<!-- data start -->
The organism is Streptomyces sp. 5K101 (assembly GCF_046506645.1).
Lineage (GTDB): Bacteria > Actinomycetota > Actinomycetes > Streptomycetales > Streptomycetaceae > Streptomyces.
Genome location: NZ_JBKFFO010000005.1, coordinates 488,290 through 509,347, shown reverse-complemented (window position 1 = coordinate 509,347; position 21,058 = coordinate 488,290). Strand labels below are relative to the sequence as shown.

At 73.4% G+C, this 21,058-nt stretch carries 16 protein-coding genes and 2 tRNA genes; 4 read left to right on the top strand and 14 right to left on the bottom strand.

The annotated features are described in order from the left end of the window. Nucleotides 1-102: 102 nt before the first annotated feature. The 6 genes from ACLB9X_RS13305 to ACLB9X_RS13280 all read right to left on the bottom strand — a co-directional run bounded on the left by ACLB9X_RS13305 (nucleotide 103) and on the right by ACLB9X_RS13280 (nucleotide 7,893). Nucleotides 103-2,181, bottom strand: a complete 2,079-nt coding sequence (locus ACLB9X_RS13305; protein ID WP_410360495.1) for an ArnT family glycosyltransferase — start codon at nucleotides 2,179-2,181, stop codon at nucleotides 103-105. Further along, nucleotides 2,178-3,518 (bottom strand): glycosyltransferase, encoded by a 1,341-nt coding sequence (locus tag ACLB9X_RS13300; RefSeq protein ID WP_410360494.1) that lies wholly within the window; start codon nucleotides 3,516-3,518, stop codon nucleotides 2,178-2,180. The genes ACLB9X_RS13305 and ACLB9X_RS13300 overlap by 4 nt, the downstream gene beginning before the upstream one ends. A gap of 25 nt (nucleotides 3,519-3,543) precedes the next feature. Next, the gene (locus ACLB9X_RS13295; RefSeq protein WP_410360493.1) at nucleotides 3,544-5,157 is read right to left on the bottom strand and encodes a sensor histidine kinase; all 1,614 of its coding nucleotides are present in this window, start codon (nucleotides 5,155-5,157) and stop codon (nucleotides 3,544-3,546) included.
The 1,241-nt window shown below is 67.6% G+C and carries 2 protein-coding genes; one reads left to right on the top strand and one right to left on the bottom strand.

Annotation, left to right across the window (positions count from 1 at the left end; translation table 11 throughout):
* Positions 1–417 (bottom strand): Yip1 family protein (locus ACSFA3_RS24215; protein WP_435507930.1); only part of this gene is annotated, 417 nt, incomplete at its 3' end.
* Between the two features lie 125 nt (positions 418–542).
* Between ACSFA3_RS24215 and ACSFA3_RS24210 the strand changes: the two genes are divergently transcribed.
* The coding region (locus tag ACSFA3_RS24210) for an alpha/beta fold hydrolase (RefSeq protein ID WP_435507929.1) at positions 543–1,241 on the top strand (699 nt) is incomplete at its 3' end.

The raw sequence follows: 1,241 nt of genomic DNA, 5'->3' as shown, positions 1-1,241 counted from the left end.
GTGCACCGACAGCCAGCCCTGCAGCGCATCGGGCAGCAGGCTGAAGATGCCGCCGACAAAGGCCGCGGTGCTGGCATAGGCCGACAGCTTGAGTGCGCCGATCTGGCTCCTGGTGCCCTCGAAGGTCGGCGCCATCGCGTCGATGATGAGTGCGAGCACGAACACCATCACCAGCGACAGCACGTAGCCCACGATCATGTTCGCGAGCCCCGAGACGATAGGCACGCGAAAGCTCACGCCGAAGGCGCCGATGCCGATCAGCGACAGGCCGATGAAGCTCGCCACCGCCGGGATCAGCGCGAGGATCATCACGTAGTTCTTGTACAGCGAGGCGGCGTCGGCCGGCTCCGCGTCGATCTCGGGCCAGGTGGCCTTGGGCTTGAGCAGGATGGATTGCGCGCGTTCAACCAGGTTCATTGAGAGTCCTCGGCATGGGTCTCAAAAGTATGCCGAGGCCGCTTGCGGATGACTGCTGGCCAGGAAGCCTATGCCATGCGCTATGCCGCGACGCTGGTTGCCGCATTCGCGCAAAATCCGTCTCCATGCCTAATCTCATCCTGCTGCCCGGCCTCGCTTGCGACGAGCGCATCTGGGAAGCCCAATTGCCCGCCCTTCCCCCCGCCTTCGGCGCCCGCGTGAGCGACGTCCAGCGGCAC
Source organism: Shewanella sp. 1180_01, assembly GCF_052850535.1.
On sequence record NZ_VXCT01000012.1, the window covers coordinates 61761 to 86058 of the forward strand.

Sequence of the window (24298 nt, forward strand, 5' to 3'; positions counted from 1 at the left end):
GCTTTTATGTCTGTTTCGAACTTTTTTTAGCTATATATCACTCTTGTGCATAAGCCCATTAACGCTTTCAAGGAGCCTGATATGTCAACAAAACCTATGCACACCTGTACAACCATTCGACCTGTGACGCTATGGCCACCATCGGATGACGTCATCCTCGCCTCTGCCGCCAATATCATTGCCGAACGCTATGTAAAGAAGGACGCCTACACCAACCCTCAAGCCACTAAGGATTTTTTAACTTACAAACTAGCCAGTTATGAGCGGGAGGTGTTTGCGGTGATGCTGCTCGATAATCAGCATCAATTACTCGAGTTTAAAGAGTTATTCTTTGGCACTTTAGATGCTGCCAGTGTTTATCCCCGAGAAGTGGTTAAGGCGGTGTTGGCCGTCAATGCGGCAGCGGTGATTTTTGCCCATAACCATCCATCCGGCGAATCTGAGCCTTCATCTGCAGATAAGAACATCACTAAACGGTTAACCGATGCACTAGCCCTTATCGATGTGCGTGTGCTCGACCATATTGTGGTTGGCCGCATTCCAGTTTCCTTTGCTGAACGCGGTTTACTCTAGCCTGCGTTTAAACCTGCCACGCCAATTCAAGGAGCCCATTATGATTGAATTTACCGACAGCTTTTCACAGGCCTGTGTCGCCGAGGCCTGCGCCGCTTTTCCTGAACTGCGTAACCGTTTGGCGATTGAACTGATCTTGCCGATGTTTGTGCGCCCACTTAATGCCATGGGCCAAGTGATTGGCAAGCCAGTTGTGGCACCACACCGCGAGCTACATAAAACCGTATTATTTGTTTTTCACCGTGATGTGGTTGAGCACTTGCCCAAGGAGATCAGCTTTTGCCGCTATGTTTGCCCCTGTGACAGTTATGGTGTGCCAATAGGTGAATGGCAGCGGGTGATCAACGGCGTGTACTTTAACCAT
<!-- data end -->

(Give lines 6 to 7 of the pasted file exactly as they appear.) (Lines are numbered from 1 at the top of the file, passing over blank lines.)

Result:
The 1,241-nt window shown below is 67.6% G+C and carries 2 protein-coding genes; one reads left to right on the top strand and one right to left on the bottom strand.

Annotation, left to right across the window (positions count from 1 at the left end; translation table 11 throughout):